piece of my mind. It would be greatly for the public behoof, if we women, being of mature age and church-members in good repute, should have the handling of such malefactresses as this Hester Prynne. What think ye, gossips? If the hussy stood up for judgment before us five, that are now here in a knot together, would she come off with such a sentence as the worshipful magistrates have awarded? Marry, I trow not!"

"People say," said another, "that the Reverend Master Dimmesdale, her godly pastor, takes it very grievously to heart that such a scandal should have come upon his congregation."

"The magistrates are God-fearing gentlemen, but merciful overmuch,--that is a truth," added a third autumnal matron. "At the very least, they should have put the brand of a hot iron on Hester Prynne's forehead. Madam Hester would have winced at that, I warrant me. But she,-the naughty baggage,-little will she care what they put upon the bodice of her gown! Why, look you, she may cover it with a brooch, or such like heathenish adornment, and so walk the streets as brave as ever!"

"Ah, but," interposed, more softly, a young wife, holding a child by the hand, "let her cover the mark as she will, the pang of it will be always in her heart."

"What do we talk of marks and brands, whether on the bodice of her gown, or the flesh of her forehead?" cried another female, the ugliest as well as the most pitiless of these self-constituted judges. "This woman has brought shame upon us all, and ought to die. Is there not law for it? Truly, there is, both in the Scripture and the statute-book. Then let the magistrates, who have made it of no effect, thank themselves if their own wives and daughters go astray!"

"Mercy on us, goodwife," exclaimed a man in the crowd, "is there no virtue in woman, save what springs from a wholesome fear of the gallows? That is the hardest word yet! Hush, now, gossips! for the lock is turning in the prison-door, and here comes Mistress Prynne herself."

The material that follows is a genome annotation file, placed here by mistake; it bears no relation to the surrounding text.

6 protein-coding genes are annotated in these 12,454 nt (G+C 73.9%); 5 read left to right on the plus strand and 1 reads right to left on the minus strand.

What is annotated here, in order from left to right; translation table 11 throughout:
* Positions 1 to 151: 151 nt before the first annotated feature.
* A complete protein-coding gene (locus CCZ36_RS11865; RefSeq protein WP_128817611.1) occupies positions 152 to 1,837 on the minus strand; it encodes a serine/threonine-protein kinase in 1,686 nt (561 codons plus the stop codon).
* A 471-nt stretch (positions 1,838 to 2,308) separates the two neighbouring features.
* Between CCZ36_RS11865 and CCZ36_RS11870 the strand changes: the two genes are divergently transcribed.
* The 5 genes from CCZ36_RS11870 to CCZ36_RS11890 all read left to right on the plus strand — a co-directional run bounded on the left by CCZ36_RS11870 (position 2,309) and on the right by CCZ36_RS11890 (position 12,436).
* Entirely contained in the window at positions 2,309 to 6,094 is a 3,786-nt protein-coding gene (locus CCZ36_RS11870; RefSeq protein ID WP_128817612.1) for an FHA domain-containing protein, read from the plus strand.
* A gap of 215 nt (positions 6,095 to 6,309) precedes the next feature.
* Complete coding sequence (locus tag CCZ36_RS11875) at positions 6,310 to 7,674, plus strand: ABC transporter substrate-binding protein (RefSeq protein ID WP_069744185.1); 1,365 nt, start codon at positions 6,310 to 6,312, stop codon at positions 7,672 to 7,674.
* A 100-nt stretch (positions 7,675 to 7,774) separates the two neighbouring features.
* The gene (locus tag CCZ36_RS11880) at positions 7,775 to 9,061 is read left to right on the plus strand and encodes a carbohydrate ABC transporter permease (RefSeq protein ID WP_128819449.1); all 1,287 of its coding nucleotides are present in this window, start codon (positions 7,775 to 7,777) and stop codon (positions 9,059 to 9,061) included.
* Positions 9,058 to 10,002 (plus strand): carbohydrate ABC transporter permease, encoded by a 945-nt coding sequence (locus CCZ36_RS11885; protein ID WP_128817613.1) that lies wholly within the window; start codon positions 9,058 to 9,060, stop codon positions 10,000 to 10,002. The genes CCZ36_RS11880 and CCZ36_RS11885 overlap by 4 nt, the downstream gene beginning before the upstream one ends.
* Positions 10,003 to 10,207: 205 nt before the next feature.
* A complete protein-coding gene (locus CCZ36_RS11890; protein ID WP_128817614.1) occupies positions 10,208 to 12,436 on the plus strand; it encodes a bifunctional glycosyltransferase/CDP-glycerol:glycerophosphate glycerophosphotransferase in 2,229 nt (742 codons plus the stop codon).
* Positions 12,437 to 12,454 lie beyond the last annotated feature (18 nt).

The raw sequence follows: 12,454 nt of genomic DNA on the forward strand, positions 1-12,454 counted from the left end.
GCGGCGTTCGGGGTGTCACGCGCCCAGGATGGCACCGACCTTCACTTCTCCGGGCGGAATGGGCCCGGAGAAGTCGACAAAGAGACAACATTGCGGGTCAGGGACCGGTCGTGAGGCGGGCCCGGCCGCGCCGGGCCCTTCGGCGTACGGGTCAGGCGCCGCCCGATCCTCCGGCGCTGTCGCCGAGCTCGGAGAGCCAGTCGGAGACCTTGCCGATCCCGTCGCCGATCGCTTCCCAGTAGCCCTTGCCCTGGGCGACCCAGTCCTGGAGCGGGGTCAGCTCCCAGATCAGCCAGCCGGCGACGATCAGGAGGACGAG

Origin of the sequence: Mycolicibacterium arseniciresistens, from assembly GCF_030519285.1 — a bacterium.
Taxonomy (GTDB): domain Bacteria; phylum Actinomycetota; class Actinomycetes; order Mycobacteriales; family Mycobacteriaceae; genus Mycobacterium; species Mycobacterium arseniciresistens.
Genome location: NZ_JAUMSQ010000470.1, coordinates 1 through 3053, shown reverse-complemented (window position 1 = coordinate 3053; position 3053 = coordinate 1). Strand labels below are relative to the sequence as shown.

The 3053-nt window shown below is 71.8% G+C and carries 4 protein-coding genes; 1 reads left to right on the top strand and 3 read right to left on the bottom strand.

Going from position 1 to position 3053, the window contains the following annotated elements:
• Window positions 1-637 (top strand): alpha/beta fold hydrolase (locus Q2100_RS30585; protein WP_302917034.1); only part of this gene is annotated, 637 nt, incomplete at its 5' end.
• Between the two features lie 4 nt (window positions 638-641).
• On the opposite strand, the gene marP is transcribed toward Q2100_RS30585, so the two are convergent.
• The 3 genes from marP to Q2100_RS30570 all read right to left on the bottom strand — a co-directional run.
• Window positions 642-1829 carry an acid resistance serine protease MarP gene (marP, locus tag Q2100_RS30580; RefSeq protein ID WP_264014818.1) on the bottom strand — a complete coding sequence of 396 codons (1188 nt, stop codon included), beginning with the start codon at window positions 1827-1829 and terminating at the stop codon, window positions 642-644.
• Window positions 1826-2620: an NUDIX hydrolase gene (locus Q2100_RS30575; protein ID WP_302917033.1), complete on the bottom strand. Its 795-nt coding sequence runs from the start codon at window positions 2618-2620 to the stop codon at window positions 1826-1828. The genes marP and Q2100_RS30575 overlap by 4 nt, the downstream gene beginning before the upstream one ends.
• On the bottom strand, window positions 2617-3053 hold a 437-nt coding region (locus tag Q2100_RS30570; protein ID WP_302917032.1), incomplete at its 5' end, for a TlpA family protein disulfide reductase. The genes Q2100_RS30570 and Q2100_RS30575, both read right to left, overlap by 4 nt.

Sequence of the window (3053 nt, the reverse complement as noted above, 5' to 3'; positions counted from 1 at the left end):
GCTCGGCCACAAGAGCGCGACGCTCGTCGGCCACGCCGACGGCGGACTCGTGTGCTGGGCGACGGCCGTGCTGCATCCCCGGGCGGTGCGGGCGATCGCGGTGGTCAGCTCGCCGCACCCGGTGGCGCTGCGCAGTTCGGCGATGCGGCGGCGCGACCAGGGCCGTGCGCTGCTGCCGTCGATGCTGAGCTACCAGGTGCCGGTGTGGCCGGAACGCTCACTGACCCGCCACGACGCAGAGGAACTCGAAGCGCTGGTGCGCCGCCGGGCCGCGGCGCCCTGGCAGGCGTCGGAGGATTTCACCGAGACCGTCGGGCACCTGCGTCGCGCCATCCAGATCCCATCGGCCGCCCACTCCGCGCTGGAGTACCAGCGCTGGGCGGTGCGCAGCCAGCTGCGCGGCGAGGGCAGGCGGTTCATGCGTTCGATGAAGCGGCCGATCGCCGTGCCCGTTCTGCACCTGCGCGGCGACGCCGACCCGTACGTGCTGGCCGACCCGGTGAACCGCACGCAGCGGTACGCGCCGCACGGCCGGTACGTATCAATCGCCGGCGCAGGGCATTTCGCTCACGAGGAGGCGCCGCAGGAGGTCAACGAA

The door of the jail being flung open from within, there appeared, in the first place, like a black shadow emerging into sunshine, the grim and grisly presence of the town-beadle, with a sword by his side, and his staff of office in his hand. This personage prefigured and represented in his aspect the whole dismal severity of the Puritanic code of law, which it was his business to administer in its final and closest application to the offender. Stretching forth the official staff in his left hand, he laid his right upon the shoulder of a young woman, whom he thus drew forward; until, on the threshold of the prison-door, she repelled him, by an action marked with natural dignity and force of character, and stepped into the open air, as if by her own free will. She bore in her arms a child, a baby of some three months old, who winked and turned aside its little face from the too vivid light of day; because its existence, heretofore, had brought it acquainted only with the gray twilight of a dungeon, or other darksome apartment of the prison.

When the young woman-the mother of this child-stood fully revealed before the crowd, it seemed to be her first impulse to clasp the infant closely to her bosom; not so much by an impulse of motherly affection, as that she might thereby conceal a certain token, which wa... --Ce texte fait référence à l'édition Poche .

Revue de presse

"[Nathaniel Hawthorne] recaptured, for his New England, the essence of Greek tragedy." --Malcolm Cowley --Ce texte fait référence à l'édition Poche .

Détails sur le produit

  • Broché: 272 pages
  • Editeur : Penguin Classics; Édition : Revised (31 décembre 2002)
  • Langue : Anglais
  • ISBN-10: 0142437263
  • ISBN-13: 978-0142437261
  • Dimensions du produit: 5,1 x 7,8 x 0,7 cm
  • Moyenne des commentaires client : 4.5 étoiles sur 5  Voir tous les commentaires (2 commentaires client)